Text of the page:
Authored by Dale Nickey:
New Orleans Monday – Corwood Industries (0822) Audio CD (2016)
Originally reviewed in 2016
Jandek Revisits “Ghost Passing”
Jandek has just released his newest work “New Orleans Monday”. This is a recorded live performance on CD. It will also see release on DVD relatively soon.
Jandek breaks with tradition here and gives us a live rendering of music previously conceived in the studio. In this case, we have a piano fantasia with eerie electronic accompaniment. We get the same instrumentation and format as his last studio release (the 6 cd box set) “Ghost Passing”. On that record, we were treated to six separate hour long piano fantasias paired with the relentless electronic noodling that had all the charm of a dentist drill run through a studio sound processor. Imagine Eric Satie composing a score for a B-list horror flick.
On this record, (limited to one CD and one hour) the sonic experiment is far more sustainable and listenable. Without the benefit of artist credits or visual evidence, the identity of the electronic musician is open to conjecture. However, Sheila Smith would be the prime suspect; and her weapon of choice seems to be a theremin or ribbon controller of some sort.
Jandek’s skills as a pianist are modest. However, he delivers his walking basslines, filigree and note clusters with audacity and elan. The fantasia is a nineteenth century compositional form roughly analogous to what we would call New Age. Heavy on improvisation and imagination, light on orthodoxy. The form was a response to the mathematical precision and unforgiving strictures of the Classical/Romantic period as practiced by Beethovan and Brahms. In Jandek’s hands the fantasia has been bent and twisted into a barren Salvador Dali landscape, at other times both pianist and accompanist descend into a maelstrom of crashing bass notes set against an electronic squall. Ironically, these dissonant, chaotic moments are the most interesting and most faithful to the Jandek ethos.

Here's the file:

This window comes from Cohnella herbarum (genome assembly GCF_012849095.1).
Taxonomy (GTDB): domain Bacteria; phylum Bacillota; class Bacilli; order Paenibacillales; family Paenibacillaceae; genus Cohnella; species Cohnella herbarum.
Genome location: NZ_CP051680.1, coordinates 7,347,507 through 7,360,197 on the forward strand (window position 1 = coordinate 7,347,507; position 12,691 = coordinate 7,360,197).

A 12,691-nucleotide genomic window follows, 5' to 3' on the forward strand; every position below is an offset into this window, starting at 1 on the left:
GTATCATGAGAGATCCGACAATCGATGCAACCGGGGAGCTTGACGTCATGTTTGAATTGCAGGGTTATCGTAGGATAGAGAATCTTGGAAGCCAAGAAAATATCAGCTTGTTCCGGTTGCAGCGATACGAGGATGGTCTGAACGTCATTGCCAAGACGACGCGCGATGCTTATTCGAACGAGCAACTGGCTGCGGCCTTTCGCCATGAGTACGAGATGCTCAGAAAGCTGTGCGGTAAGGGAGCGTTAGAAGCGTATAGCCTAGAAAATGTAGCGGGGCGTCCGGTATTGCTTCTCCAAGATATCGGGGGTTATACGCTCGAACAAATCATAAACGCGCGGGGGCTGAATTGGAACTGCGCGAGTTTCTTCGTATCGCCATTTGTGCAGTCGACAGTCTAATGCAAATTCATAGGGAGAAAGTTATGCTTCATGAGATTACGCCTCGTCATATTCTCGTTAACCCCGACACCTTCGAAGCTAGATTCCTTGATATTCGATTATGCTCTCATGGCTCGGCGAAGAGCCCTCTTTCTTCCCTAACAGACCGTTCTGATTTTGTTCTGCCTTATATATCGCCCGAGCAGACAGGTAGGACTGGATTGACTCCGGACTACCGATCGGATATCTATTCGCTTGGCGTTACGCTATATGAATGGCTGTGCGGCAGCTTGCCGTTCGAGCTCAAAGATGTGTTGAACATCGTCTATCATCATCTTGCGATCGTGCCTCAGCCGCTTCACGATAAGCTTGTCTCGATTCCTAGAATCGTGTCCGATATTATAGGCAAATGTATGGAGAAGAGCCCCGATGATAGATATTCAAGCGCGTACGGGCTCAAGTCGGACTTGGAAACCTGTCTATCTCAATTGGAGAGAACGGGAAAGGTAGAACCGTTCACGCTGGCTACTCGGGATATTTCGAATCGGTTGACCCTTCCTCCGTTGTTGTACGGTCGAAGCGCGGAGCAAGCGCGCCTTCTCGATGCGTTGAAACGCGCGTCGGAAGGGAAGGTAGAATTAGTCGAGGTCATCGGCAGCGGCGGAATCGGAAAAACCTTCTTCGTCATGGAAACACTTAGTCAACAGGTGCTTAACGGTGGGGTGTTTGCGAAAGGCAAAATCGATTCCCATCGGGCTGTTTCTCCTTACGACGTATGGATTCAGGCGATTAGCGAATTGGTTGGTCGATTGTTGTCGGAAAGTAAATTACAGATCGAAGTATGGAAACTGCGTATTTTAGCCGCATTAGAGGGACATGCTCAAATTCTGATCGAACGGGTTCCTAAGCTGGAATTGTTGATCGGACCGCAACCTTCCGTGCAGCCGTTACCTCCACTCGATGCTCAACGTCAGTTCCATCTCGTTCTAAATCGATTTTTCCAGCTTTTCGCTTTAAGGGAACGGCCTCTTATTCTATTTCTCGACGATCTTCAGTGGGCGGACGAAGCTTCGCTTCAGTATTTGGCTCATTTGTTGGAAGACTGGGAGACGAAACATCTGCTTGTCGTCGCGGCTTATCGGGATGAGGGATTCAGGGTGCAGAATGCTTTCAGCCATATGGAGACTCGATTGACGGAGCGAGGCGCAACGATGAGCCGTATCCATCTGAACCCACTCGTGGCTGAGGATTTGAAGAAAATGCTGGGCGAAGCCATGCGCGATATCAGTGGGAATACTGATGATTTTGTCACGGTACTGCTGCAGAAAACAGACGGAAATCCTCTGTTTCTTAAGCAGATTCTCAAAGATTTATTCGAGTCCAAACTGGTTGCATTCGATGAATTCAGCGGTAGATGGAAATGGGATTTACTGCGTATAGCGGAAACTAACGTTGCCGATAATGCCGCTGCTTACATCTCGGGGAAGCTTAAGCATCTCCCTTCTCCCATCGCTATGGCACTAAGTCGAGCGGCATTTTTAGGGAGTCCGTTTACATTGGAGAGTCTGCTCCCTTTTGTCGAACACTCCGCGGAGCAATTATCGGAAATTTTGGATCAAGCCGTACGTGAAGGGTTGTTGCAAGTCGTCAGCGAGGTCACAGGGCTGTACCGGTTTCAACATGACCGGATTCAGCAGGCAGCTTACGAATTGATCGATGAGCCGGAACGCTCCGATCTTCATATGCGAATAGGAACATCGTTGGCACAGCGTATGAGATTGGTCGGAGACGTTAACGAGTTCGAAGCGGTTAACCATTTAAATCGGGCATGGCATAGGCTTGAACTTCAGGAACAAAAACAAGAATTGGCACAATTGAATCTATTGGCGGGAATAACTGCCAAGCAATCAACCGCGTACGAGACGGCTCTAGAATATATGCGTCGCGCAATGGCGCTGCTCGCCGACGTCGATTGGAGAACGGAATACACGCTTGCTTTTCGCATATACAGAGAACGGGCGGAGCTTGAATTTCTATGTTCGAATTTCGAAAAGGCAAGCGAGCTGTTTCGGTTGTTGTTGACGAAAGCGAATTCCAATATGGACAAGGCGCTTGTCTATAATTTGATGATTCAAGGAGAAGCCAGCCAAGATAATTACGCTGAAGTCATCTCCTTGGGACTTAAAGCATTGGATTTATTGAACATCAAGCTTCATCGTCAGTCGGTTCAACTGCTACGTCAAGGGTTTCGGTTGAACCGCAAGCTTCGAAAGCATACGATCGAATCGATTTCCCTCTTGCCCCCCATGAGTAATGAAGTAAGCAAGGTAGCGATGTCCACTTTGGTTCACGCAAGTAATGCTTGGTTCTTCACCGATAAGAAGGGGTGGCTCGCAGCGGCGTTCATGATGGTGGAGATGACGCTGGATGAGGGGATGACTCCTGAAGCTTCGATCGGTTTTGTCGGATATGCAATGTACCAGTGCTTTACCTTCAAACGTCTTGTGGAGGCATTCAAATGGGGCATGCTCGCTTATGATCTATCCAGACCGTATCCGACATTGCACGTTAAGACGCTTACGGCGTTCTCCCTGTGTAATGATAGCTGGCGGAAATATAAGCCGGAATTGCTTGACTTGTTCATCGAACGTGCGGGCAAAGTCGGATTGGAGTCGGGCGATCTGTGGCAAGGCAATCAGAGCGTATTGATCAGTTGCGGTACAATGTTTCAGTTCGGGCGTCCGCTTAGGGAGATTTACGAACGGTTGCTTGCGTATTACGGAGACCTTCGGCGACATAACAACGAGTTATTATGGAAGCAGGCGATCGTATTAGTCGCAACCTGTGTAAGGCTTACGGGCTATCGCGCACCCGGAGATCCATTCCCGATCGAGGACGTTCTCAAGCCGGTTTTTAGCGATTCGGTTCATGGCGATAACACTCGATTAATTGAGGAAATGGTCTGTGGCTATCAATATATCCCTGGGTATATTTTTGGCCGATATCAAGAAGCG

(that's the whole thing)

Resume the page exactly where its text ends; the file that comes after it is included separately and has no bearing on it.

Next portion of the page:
Jandek’s piano performance is solid throughout. Missteps are few; and, all in all Jandek reveals himself on “New Orleans Monday” to be a far more confident, nuanced instrumentalist than he was on his magnum opus “Song of Morgan”. One wishes the relentless electronic nattering would lay out a few minutes here and there as a palette cleanser if nothing else. Less surely would have been more on this record, and that goes sixfold for the aforementioned “Ghost Passing”.
No way around it, “New Orleans Monday” is a makeweight release. No new ground is broken conceptually or musically. It’s hard to make a case for its existence except as an affordable alternative to “Ghost Passing”. If you are a Jandek completest and acolyte, “Ghost Passing” is a must own, as it gives you all the above described in gluttonous portions with a high-gloss studio finish. However, for the less committed, this Reader’s Digest version (New Orleans Monday) will do just fine thank you.